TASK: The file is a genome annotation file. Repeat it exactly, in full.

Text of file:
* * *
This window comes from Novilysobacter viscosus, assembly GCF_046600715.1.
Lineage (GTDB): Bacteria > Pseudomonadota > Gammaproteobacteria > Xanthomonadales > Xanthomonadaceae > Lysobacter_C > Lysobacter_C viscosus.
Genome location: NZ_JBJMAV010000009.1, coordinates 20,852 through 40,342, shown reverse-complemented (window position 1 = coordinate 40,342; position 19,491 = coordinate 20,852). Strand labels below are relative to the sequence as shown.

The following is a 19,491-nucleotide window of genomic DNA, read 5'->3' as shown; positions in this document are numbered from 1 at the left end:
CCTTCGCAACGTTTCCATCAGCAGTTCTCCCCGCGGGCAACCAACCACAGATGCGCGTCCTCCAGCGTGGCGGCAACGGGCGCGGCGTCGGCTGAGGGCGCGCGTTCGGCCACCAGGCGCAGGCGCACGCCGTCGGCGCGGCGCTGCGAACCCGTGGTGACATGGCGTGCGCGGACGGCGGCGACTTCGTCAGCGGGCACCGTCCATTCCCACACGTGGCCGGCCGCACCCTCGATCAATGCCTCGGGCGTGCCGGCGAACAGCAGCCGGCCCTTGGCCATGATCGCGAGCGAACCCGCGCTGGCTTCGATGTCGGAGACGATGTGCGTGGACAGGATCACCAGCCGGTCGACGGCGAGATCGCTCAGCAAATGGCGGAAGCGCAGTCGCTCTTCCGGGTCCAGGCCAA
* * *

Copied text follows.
This window comes from Novilysobacter viscosus, assembly GCF_046600715.1.
Lineage (GTDB): Bacteria > Pseudomonadota > Gammaproteobacteria > Xanthomonadales > Xanthomonadaceae > Lysobacter_C > Lysobacter_C viscosus.
Genome location: NZ_JBJMAV010000009.1, coordinates 20,852 through 40,342, shown reverse-complemented (window position 1 = coordinate 40,342; position 19,491 = coordinate 20,852). Strand labels below are relative to the sequence as shown.

The following is a 19,491-nucleotide window of genomic DNA, read 5'->3' as shown; positions in this document are numbered from 1 at the left end:
CCTTCGCAACGTTTCCATCAGCAGTTCTCCCCGCGGGCAACCAACCACAGATGCGCGTCCTCCAGCGTGGCGGCAACGGGCGCGGCGTCGGCTGAGGGCGCGCGTTCGGCCACCAGGCGCAGGCGCACGCCGTCGGCGCGGCGCTGCGAACCCGTGGTGACATGGCGTGCGCGGACGGCGGCGACTTCGTCAGCGGGCACCGTCCATTCCCACACGTGGCCGGCCGCACCCTCGATCAATGCCTCGGGCGTGCCGGCGAACAGCAGCCGGCCCTTGGCCATGATCGCGAGCGAACCCGCGCTGGCTTCGATGTCGGAGACGATGTGCGTGGACAGGATCACCAGCCGGTCGACGGCGAGATCGCTCAGCAAATGGCGGAAGCGCAGTCGCTCTTCCGGGTCCAGGCCAA